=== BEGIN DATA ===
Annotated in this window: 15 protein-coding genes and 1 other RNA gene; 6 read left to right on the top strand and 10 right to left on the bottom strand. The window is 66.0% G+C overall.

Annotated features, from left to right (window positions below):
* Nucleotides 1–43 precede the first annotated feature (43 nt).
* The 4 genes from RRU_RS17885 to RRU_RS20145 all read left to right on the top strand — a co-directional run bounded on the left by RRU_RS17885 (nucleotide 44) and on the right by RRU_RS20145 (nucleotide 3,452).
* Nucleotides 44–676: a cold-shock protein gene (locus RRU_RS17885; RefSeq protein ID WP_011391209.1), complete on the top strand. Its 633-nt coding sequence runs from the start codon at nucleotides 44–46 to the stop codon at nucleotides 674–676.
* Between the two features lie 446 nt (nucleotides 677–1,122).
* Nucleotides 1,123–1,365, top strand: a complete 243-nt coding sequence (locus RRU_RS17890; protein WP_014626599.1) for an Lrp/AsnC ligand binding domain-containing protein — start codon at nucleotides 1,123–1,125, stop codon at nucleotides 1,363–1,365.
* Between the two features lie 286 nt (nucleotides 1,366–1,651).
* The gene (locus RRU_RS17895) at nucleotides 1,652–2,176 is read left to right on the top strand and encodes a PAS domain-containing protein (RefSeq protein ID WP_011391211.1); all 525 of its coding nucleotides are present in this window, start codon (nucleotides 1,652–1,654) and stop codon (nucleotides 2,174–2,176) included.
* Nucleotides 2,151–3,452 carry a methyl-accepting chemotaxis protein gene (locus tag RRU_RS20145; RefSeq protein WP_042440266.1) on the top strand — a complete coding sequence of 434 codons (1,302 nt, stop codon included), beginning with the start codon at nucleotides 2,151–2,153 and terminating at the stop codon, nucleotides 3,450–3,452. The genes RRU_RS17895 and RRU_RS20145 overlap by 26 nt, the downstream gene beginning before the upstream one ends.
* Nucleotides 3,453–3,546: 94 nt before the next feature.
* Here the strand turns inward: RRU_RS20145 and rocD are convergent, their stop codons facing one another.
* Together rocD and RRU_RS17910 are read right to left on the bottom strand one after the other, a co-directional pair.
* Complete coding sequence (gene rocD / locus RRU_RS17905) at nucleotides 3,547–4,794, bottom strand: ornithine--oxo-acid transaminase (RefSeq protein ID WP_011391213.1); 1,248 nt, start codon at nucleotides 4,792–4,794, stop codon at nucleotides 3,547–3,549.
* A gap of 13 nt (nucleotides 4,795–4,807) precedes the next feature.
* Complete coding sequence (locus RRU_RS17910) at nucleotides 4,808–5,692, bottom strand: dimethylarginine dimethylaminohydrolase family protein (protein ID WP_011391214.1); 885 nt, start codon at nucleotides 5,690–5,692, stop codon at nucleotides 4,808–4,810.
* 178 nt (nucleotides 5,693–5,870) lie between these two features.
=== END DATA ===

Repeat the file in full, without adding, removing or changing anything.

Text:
Annotated in this window: 15 protein-coding genes and 1 other RNA gene; 6 read left to right on the top strand and 10 right to left on the bottom strand. The window is 66.0% G+C overall.

Annotated features, from left to right (window positions below):
* Nucleotides 1–43 precede the first annotated feature (43 nt).
* The 4 genes from RRU_RS17885 to RRU_RS20145 all read left to right on the top strand — a co-directional run bounded on the left by RRU_RS17885 (nucleotide 44) and on the right by RRU_RS20145 (nucleotide 3,452).
* Nucleotides 44–676: a cold-shock protein gene (locus RRU_RS17885; RefSeq protein ID WP_011391209.1), complete on the top strand. Its 633-nt coding sequence runs from the start codon at nucleotides 44–46 to the stop codon at nucleotides 674–676.
* Between the two features lie 446 nt (nucleotides 677–1,122).
* Nucleotides 1,123–1,365, top strand: a complete 243-nt coding sequence (locus RRU_RS17890; protein WP_014626599.1) for an Lrp/AsnC ligand binding domain-containing protein — start codon at nucleotides 1,123–1,125, stop codon at nucleotides 1,363–1,365.
* Between the two features lie 286 nt (nucleotides 1,366–1,651).
* The gene (locus RRU_RS17895) at nucleotides 1,652–2,176 is read left to right on the top strand and encodes a PAS domain-containing protein (RefSeq protein ID WP_011391211.1); all 525 of its coding nucleotides are present in this window, start codon (nucleotides 1,652–1,654) and stop codon (nucleotides 2,174–2,176) included.
* Nucleotides 2,151–3,452 carry a methyl-accepting chemotaxis protein gene (locus tag RRU_RS20145; RefSeq protein WP_042440266.1) on the top strand — a complete coding sequence of 434 codons (1,302 nt, stop codon included), beginning with the start codon at nucleotides 2,151–2,153 and terminating at the stop codon, nucleotides 3,450–3,452. The genes RRU_RS17895 and RRU_RS20145 overlap by 26 nt, the downstream gene beginning before the upstream one ends.
* Nucleotides 3,453–3,546: 94 nt before the next feature.
* Here the strand turns inward: RRU_RS20145 and rocD are convergent, their stop codons facing one another.
* Together rocD and RRU_RS17910 are read right to left on the bottom strand one after the other, a co-directional pair.
* Complete coding sequence (gene rocD / locus RRU_RS17905) at nucleotides 3,547–4,794, bottom strand: ornithine--oxo-acid transaminase (RefSeq protein ID WP_011391213.1); 1,248 nt, start codon at nucleotides 4,792–4,794, stop codon at nucleotides 3,547–3,549.
* A gap of 13 nt (nucleotides 4,795–4,807) precedes the next feature.
* Complete coding sequence (locus RRU_RS17910) at nucleotides 4,808–5,692, bottom strand: dimethylarginine dimethylaminohydrolase family protein (protein ID WP_011391214.1); 885 nt, start codon at nucleotides 5,690–5,692, stop codon at nucleotides 4,808–4,810.
* 178 nt (nucleotides 5,693–5,870) lie between these two features.